The world of development finance is shifting. At the same time that the ultimate legacy multilateral development bank, the World Bank, undergoes a complete transformation of its Environmental and Social Safeguards Framework, a new behemoth is coming online and is quickly preparing to launch: the Asian Infrastructure Investment Bank (AIIB). With 57 founding member countries led by China, the AIIB forecasts that its first batch of investments will be ready by the second quarter of 2016. On October 21, AIIB president-designate Jin Liqun spoke at the Brookings Institute and answered questions about the new bank. Amidst environmental, social, and political fears, the AIIB trumpets its intention to be a “lean, clean, and green” institution with a 21st century governance model.
According to Liqun, the purpose of the Asian Infrastructure Investment Bank is simple: “to promote broad-based economic and social development through infrastructure investment in Asia.” He assures that China has not forgotten the roles the World Bank and the Asian Development Bank played in helping China lift 500 million citizens out of poverty. Liqun stated that it is now China’s turn to return the favor and contribute to the development of the rest of the Asian continent.
From his opening remarks it was clear that Liqun was aware of the apprehension surrounding the AIIB, and most of his speech seemed directed at assuaging fears that the AIIB would have little regard for human rights or the environment and push out other multilateral development banks. Liqun reminded the audience that the Bretton Woods system was established 70 years ago, and the Asian Development Bank is celebrating its 50th birthday next year, signaling the need for new international finance institutions to enter the game. He described the AIIB not as a rival but as a “sibling” to the other banks, and emphasized that the legacy banks were involved in the development of the AIIB and will even be co-financiers in its first batch of projects.
Despite Liqun’s candor about the public’s concerns, his remarks did little to address the serious criticisms raised over the AIIB’s draft Environmental and Social Safeguard Framework. The AIIB released the document on September 7 and initially only accepted written consultations until October 6. That deadline was later extended by a few weeks. The staggeringly short consultation drew numerous complaints from civil society groups worldwide. The AIIB also did not organize any face-to-face consultations, relying exclusively on written submissions and video conferences. On October 26, eleven experts from the UN Human Rights Council submitted comments on the safeguards, calling for stronger language and more explicit references to specific human rights, such as housing and access to sanitation and energy. The comments also pointed out that AIIB member states are bound by international laws, treaties, and conventions – standards that must be incorporated in the safeguards, including the International Labour Organisation Declaration on Fundamental Principles and Rights at Work, the UN Declaration on the Rights of Indigenous People, and the International Covenant on Economic, Social, and Cultural Rights.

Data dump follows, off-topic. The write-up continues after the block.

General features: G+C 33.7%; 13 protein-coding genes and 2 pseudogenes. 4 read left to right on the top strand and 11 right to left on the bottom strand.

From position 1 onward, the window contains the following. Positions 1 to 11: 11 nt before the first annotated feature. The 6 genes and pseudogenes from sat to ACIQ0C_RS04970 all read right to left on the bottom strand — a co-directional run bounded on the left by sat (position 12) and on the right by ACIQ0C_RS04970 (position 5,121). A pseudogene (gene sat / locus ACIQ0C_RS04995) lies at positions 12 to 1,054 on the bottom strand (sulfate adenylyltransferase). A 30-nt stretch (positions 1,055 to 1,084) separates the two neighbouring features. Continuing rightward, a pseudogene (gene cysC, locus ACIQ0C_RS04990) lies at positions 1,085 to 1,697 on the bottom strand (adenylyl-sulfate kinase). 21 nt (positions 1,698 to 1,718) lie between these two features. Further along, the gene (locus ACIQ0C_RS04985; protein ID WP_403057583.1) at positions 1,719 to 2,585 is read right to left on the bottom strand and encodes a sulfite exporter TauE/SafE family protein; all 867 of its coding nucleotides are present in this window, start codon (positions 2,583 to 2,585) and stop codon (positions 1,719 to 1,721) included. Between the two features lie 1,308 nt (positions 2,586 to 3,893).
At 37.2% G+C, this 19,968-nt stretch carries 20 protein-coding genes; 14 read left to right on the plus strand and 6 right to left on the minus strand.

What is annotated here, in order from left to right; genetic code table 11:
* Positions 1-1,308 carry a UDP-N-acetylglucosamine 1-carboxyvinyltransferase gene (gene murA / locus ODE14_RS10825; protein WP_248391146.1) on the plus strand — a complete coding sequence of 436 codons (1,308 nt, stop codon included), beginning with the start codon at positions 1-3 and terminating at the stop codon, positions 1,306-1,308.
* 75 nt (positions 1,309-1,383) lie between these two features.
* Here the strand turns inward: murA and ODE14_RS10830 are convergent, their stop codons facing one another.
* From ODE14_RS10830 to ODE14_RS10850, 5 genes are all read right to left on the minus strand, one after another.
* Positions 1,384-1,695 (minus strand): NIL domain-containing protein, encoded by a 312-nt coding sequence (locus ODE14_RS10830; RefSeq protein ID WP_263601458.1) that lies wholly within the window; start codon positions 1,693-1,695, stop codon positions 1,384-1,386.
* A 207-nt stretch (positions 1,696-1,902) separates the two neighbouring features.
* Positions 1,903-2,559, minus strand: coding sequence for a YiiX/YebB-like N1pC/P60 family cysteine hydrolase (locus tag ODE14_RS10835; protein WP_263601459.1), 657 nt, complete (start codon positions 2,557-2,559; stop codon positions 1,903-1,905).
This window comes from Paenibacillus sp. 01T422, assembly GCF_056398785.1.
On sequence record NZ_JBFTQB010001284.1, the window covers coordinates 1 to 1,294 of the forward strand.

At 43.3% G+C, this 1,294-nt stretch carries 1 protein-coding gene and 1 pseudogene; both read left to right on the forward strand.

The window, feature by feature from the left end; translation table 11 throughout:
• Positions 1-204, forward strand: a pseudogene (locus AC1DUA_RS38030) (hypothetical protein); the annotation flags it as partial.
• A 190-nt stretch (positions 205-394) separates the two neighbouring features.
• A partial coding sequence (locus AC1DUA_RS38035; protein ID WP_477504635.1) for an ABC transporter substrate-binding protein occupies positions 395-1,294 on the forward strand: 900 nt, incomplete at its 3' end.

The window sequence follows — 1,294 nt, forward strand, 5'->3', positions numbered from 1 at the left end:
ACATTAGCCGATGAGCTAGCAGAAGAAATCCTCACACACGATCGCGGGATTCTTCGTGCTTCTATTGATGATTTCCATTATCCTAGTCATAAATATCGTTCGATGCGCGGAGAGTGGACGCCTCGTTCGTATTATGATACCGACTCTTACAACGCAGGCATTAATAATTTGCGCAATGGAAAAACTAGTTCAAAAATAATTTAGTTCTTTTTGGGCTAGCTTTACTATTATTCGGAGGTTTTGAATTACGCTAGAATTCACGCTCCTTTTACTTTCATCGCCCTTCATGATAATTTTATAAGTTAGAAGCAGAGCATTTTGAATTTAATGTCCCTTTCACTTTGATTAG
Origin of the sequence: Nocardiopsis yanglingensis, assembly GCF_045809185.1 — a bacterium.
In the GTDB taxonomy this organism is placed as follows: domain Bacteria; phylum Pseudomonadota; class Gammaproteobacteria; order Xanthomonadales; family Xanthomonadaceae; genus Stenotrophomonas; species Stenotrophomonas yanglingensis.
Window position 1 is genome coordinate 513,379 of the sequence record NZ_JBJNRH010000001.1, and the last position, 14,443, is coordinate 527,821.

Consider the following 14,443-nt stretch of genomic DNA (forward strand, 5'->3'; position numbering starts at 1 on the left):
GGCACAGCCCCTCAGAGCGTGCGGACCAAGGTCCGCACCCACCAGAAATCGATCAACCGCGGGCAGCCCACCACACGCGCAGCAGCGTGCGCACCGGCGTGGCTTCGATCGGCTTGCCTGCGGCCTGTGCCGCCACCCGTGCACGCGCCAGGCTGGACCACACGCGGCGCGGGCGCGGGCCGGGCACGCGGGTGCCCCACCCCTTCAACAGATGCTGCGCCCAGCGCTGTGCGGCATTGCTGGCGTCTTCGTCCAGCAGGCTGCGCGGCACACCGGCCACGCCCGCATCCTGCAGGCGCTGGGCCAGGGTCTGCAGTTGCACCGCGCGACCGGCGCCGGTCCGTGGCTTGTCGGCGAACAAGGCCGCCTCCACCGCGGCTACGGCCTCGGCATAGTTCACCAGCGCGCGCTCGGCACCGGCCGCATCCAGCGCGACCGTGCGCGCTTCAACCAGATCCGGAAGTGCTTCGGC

As the event concluded, a representative from the Center for American Progress finally raised the point that the draft Environmental & Social standards leave room for investments in projects with negative environmental impacts, such as coal power plants. Liqun’s response demonstrated the complexity of the issue. Though in principle the AIIB is committed to reducing greenhouse gas emissions, he echoed the World Bank’s position that it would not tell an impoverished country with access to coal (and lacking access to affordable alternative energy sources) that they cannot build a power plant. This either/or option for rural electrification is a false choice; funding from the AIIB should provide a path to sustainable development that does not shackle poor communities to the dirtiest energy for the long-term. For now, the board will likely make decisions on coal power on a case-by-case basis.
As the AIIB finalizes its environmental and social policies and launches its first set of projects next year, the world will be watching to see if the bank truly follows through with its commitment to be a 21st century institution working toward actual sustainable development.
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